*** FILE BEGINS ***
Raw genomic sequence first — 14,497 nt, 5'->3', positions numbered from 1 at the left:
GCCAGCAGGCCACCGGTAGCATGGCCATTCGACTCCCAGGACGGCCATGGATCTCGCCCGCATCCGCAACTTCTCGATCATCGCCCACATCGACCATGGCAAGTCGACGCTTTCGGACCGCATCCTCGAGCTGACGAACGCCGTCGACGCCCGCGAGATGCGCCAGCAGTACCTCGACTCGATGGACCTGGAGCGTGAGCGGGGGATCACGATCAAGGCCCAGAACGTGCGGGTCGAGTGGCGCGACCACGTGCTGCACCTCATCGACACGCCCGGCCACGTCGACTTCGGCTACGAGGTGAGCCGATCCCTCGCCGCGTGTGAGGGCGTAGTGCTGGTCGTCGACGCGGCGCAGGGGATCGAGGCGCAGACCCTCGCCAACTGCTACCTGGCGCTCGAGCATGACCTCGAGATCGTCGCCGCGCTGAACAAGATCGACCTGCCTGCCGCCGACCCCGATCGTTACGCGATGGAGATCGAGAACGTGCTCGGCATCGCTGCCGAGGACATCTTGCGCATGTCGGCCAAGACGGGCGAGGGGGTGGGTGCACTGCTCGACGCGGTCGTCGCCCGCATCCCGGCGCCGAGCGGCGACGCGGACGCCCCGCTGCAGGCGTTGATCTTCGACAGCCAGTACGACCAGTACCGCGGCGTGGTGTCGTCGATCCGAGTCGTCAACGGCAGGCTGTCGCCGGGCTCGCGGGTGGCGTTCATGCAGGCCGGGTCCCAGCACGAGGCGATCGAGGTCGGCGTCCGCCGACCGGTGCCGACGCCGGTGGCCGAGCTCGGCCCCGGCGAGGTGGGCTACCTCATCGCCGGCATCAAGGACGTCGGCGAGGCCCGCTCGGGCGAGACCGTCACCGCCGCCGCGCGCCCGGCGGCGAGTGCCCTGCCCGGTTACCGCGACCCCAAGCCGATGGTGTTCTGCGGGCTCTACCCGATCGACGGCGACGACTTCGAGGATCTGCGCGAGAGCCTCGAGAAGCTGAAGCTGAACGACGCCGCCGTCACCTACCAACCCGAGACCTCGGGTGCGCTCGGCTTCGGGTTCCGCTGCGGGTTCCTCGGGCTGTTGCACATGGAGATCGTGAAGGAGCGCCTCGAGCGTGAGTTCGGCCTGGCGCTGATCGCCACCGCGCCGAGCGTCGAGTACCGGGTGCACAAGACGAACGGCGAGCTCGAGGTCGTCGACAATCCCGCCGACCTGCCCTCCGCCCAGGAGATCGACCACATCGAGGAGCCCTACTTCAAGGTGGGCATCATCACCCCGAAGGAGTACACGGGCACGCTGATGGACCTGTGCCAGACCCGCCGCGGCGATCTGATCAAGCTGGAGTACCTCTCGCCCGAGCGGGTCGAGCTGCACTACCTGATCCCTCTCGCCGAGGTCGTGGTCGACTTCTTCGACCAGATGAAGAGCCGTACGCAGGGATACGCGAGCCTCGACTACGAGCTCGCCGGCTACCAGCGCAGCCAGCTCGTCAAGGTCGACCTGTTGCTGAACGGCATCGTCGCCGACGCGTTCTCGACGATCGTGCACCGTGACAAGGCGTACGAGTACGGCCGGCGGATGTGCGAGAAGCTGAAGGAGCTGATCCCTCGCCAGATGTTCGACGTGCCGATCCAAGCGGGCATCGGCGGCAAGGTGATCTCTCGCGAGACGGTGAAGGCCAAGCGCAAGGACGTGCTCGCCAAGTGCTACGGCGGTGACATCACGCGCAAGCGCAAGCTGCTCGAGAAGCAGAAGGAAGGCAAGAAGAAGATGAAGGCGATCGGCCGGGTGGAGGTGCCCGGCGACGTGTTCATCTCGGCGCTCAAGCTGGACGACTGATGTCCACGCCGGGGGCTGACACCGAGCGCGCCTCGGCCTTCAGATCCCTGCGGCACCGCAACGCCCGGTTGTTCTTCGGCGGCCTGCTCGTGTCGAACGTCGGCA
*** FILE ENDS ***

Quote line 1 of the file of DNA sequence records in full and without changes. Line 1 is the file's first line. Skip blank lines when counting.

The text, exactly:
Raw genomic sequence first — 14,497 nt, 5'->3', positions numbered from 1 at the left: